Trademark system of Croatia

 

 

Introduction:

 

Language: Croatian

Capital: Zagreb

Area: 56,594 km2

Population: 4,190,700

Currency: Kuna (HRK)

Religion: Roman Catholics are the major part.

Geographical situation: between Central Europe, Southeast Europe, and the Mediterranean. The country is bordering Hungary to the northeast, Serbia to the east, Bosnia and Herzegovina to the southeast, Montenegro to the southeast, the Adriatic Sea to the southwest and Slovenia to the northwest.

 

 

International treaty membership:

 

Singapore Treaty on the Law of Trademarks (April 13, 2011)

Vienna Agreement Establishing an International Classification of the Figurative Elements of Marks (May 9, 2006)

Protocol Relating to the Madrid Agreement Concerning the International Registration of Marks (January 23, 2004)

Madrid Agreement Concerning the International Registration of Marks (October 8, 1991)

Nice Agreement Concerning the International Classification of Goods and Services for the Purposes of the Registration of Marks (October 8, 1991)

Paris Convention for the Protection of Industrial Property (October 8, 1991)

Convention Establishing the World Intellectual Property Organization (October 8, 1991)

Trademark Law Treaty (July 4, 2006)

 

Legislation:

 

Trademarks Act and Acts on Amendments to the Trademarks Act (OG Nos. 173/2003, 76/2007, 30/2009 & 49/2011)

 

Government Institutions:

 

State Intellectual Property Office of the Republic of Croatia (SIPO)

 

Type of trademark:

 

Any sign capable of being represented graphically, particularly words, including personal names, designs, letters, numerals, the shape of goods or of their packaging, three-dimensional forms, colors, as well as the combinations of all the above indicated signs, may be protected as a trademark, provided that such signs are capable of distinguishing the goods or services of one undertaking from goods or services of another undertaking.

Also service marks, guarantee marks, collective marks and certification marks.

 

Ground for refusal :

 

There are two kinds of ground for refusal, absolute and relative one, the relative one will be taken in consideration only if a third person make opposition to the application for trademark.

 

Absolute grounds:

The following shall not be registered:

-  signs, which may not be protected as trademarks in accordance with the requirements set out in the grounds for refusal.

-  signs, which are devoid of distinctive character in relation to the goods or services for which registration is requested,

-  signs which consist exclusively of signs or indications which may serve, in trade, to designate the kind, quality, quantity, intended purpose, value, geographical origin, or the time of production of the goods or of providing of the service, or to designate other characteristics of the goods or services,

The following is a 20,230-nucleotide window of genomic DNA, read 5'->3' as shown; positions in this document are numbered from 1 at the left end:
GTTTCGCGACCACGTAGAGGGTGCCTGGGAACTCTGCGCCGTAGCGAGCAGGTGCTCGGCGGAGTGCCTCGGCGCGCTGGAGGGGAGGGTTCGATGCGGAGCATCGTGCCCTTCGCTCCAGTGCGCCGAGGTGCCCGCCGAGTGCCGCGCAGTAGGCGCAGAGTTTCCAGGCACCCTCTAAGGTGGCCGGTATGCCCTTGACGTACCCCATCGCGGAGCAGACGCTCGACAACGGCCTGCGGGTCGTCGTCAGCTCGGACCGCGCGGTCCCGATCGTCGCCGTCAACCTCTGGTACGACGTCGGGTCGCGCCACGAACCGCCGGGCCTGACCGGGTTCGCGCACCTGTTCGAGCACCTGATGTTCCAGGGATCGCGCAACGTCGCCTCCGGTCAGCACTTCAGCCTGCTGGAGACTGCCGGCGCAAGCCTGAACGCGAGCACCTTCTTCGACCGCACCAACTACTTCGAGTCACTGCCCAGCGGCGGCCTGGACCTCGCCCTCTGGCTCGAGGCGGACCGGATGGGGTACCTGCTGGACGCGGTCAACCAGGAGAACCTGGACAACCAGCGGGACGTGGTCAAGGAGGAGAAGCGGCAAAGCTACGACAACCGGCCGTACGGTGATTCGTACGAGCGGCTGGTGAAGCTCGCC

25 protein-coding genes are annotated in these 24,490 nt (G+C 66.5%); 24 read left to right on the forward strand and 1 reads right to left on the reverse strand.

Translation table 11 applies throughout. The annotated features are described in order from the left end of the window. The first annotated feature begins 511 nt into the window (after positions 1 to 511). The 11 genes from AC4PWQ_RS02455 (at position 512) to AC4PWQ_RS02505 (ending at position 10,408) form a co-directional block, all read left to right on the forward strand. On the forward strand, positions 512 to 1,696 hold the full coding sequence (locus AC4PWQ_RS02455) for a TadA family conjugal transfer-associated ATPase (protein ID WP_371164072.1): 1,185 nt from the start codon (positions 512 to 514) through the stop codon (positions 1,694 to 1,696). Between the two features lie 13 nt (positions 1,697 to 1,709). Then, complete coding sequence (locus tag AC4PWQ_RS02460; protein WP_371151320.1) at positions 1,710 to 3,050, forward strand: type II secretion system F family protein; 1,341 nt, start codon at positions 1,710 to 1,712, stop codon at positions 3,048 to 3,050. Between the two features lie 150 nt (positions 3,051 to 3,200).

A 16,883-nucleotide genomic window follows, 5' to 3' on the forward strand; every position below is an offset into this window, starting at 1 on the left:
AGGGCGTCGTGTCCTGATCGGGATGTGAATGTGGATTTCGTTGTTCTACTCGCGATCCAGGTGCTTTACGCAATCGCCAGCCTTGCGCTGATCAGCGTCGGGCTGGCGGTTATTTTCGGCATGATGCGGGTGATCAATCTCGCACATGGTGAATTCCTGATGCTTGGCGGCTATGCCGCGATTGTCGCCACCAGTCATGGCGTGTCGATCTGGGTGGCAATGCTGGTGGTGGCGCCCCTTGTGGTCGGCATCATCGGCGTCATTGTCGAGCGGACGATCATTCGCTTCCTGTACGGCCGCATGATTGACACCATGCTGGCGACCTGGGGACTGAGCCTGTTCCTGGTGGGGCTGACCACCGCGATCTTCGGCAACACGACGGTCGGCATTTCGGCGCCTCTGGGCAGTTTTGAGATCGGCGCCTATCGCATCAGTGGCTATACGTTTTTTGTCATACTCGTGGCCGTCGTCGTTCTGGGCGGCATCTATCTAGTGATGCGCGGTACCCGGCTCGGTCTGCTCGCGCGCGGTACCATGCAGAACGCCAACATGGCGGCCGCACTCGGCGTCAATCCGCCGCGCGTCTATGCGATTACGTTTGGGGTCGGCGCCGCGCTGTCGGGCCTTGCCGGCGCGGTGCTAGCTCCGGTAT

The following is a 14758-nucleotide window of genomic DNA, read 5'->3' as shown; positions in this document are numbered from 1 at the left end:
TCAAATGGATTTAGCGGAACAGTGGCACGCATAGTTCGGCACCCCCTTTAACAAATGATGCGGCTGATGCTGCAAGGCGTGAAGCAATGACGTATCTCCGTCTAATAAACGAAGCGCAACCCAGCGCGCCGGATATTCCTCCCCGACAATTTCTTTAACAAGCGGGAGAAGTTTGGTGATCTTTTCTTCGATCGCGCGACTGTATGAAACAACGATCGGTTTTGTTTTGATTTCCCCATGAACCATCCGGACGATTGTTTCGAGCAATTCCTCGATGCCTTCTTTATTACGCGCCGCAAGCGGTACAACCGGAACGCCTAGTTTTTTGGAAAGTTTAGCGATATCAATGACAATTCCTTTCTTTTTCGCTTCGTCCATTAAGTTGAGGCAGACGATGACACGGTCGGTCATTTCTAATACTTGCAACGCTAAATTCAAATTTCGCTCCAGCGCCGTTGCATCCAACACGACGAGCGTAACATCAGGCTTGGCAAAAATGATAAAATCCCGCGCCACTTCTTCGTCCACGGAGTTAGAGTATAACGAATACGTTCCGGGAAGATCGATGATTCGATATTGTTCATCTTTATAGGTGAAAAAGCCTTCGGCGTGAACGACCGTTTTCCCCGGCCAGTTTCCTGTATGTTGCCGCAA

-  signs which consist exclusively of signs or indications which have become customary in the everyday language or in good faith and the established practices of trade,

-  signs which consist exclusively of the shape which results from the nature of the goods as such, or the shape of goods which is necessary to obtain a technical result, or the shape which gives substantial value to the goods,

-  signs, which are contrary to public policy or to accepted principles of morality,

-  signs which are of such a nature as to deceive the public, for instance as to the nature, quality or geographical origin of the goods or services,

-  signs for wines which contain or consist of geographical indications identifying wines and signs for spirits which contain or consist of geographical indications identifying spirits with respect to such wines or spirits not having that geographical origin,

-  signs, which contain the name or abbreviation of the name, national coat of arms, emblem, flag or other official sign of the Republic of Croatia, or a part thereof, and the imitation thereof, except with the authorization of the competent authority of the Republic of Croatia.

 

Relative grounds:

Upon an opposition as filed, a sign shall not be registered:

-  if it is identical with an earlier trademark registered for identical goods or services, -  if because of its identity with, or similarity to, the earlier trademark and the identity or similarity of the goods or services, there is a likelihood of confusion on the part of the public, which includes the likelihood of its association with the earlier trademark.

-  trademarks which, on the date of application for the registration of a trademark, or, if priority is claimed, on the date of priority right claimed in the application, are well known in the Republic of Croatia.

 

Application content:

 

Multiple-class applications are possible.

Foreign applicants need a local agent.

A non-legalised power of attorney is sufficient.

An application for the registration of a trademark shall contain:

-  a request for the registration of a trademark,

-  information about the applicant,

-  a list of the goods or services for which the registration is requested,

-  a representation of the sign of which the registration is requested.

 

Application process:

 

The processing time from first filing to registration is approximatively 9 to 12 months.

The application is divided in several parts: formal examination, substantive examination and publication.

 

Formal examination: Between 1 and 2 months

This step consists in verifying every document required have been submitted for the application.